Jan 30, 2012

Phantom at the Window: Frew #1623

What's going on with that kid's hand?
Well it's been a while since we've seen the Phantom stalking people, so let's talk about Frew #1623, and maybe add a few more images to our already legendary collage.

Maybe? Son we found *seven* new images!

Frew #1673 is Frew's 2012 Annual Special. The Annual Specials are a tradition that's been going since 1991, and this is the 21st Annual Special ever. These books are enormous -- 250-300 page comic books. The equivalent of a trade paperback, and a large one, released to news agents as a regular comic book for $11. It's frickin' awesome.

And this is my first one since getting back into Phantom last year, so I'm totally chuffed to get Frew #1623. So why don't we take a little look at it together?

Who Watches the Nightwatch Part 3: Crossoverkill

Hey, remember those new-character 1993 annuals I was talking about in our last installment?  Well, Web of Spider-Man had one, too, introducing not one, not two, but three new characters!  Vortex, Dementia, and Shard are...the Cadre!  Who?  Yeah, pretty much.  Forget about them, they suck.  Marvel annuals of the late '80s and early '90s were jam-packed with backup stories, and this one is no different.  One of those just happens to be another Nightwatch story, written by Terry Kavanagh with art by Mark Powers and Hector Collazo.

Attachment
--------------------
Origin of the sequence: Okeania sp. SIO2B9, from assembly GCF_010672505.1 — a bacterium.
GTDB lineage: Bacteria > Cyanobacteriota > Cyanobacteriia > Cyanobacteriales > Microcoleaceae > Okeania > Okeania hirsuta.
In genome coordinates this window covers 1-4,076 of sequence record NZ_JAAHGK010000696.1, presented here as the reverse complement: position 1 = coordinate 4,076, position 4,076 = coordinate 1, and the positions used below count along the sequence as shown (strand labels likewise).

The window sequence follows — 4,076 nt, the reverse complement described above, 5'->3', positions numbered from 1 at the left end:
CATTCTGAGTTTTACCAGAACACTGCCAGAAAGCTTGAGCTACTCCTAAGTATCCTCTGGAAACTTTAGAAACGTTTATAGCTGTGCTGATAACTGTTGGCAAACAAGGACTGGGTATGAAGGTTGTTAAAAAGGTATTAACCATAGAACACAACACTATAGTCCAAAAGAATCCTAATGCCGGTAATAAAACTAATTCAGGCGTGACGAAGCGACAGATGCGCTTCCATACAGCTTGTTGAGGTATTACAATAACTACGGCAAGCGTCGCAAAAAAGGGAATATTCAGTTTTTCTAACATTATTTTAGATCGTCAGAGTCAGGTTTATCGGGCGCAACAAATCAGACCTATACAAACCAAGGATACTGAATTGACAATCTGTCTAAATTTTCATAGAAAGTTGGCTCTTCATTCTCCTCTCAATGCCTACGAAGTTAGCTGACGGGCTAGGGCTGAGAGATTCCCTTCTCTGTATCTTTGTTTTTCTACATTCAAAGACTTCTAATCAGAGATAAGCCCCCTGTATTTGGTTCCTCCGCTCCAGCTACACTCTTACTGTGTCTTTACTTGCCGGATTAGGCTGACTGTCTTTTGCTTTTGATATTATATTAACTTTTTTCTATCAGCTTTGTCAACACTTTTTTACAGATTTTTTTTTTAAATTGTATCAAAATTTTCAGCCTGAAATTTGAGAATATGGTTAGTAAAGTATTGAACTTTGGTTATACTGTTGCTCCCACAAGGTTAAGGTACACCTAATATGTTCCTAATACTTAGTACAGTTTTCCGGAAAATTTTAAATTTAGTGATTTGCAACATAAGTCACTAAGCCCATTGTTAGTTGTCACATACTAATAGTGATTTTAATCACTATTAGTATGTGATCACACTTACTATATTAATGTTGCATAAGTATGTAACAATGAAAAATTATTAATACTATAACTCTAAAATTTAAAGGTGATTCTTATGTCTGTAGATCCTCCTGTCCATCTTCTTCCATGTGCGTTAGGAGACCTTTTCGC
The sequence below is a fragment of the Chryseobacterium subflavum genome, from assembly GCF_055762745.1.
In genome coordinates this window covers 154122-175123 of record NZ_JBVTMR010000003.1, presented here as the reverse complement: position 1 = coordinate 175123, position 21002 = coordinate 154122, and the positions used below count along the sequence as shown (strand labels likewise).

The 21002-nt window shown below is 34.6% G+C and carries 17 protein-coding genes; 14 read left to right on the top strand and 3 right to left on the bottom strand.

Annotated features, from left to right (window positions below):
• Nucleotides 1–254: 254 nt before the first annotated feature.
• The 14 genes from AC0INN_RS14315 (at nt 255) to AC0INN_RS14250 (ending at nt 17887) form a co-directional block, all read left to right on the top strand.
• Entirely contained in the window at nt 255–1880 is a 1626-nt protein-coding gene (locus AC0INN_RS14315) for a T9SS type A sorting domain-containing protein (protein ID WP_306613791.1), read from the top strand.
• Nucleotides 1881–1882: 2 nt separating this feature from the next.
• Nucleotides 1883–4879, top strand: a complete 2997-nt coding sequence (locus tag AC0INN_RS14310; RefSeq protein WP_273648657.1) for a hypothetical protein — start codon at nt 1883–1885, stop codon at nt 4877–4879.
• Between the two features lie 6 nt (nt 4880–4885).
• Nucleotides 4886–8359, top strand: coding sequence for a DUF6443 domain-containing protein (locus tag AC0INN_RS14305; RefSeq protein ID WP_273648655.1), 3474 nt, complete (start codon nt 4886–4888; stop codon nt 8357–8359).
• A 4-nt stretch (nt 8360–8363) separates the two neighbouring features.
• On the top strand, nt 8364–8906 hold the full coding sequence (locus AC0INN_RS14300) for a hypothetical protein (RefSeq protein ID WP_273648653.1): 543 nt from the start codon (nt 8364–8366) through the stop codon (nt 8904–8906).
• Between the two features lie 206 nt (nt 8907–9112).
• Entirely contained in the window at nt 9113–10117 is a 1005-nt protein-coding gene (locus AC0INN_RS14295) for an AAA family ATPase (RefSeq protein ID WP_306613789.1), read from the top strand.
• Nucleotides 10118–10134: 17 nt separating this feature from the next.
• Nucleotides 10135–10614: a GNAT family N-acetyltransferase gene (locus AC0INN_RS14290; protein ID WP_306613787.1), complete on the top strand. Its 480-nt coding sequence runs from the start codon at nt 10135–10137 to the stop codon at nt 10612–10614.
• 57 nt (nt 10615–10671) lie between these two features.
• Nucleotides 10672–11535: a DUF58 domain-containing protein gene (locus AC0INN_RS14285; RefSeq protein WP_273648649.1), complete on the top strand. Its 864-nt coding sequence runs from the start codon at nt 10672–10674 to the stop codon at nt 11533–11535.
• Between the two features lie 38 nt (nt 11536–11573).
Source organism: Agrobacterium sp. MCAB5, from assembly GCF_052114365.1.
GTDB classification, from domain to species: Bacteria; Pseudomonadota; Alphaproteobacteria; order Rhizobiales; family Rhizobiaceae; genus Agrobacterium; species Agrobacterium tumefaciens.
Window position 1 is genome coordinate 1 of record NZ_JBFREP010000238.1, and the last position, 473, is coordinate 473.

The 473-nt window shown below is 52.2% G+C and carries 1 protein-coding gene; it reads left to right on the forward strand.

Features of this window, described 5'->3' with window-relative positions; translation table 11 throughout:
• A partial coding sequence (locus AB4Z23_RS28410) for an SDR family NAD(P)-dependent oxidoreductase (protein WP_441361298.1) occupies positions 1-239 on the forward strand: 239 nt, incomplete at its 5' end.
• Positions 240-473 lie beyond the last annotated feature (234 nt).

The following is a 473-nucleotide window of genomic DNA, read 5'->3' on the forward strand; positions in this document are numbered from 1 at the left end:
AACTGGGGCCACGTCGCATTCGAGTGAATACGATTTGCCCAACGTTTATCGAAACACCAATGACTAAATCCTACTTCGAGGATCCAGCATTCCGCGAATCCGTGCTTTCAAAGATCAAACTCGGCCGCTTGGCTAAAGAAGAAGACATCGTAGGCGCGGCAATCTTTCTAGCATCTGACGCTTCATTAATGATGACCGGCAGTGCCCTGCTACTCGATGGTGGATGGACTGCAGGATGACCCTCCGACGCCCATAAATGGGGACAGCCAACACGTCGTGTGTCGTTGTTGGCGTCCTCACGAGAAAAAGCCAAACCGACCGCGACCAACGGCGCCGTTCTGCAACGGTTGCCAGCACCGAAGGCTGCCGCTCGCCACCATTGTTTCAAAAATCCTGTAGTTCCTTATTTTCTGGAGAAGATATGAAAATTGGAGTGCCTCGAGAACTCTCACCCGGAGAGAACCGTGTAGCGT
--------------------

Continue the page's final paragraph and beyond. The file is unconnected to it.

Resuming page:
And then...OBSCURITY!

Jan 24, 2012

Avengers #90 And the Stream of Consciousness.

Spoiler: This cover references
the LAST PAGE of the comic!
Avengers #90 is a Silver Age Super Hero comic. In fact it's probably one of the most Silver Age Super Hero comics I've ever read. A lot of people try and describe what makes a Silver Age comic. They usually use words like "Goofy" or "Silly" or even "Unrealistic", and I think that's missing the point, really.

Silver Age Super Hero comics had a certain style of writing to them which for various reasons is very stream-of-consciousness. Reading a lot of old DC and Marvel comics is like reading an Axe Cop story. Things flow from one idea to the next without even a sign of how the ideas connected in the writer's mind. Things travel from point to point at breakneck speed, and if you don't keep up you'll be completely freaking lost.

This can be the most glorious thing ever, or it can be horrible.

So, before we talk more about the origins of this writing style, and the differences between Marvel and DC let's take a little looksee at Avengers #90.

Project: Every Fantastic Four Appearance Ever.

Best Superhero team ever?
So I have a little project going and I need your help. My goal is simple. I want to collect every single appearance of the Fantastic Four (616 version) ever printed, and read them all in order, and hopefully review every single one of them.

Big task, right? Well I love the Fantastic Four! So... I've started this project by assembling a list. You can look at the list document here:

Here's the problem though... The list is probably incomplete! You might notice it only goes up to 2009, that's because that's when I actually started this project.

So I guess I need to tell you the rules for how I'm doing this.

Jan 22, 2012

Advertainment: Big Jim's P.A.C.K.

Look out, G.I. Joe! Mattel's BIG JIM is here with his Political Action Committee to legislate you into oblivion!

Big Jim is an incredible killjoy.

Oh. That's P.A.C.K., not P.A.C. Well, shoot, there go our riveting tales of campaign finance reform. I'm sure Dr. Steel would have raised some compelling points. (On the other hand... man, that is totally Jack Kirby artwork, isn't it?)

I have no idea what I scanned this out of anymore, unfortunately. I guess I should have kept better track of that, but I only own so many vintage 1975 comics...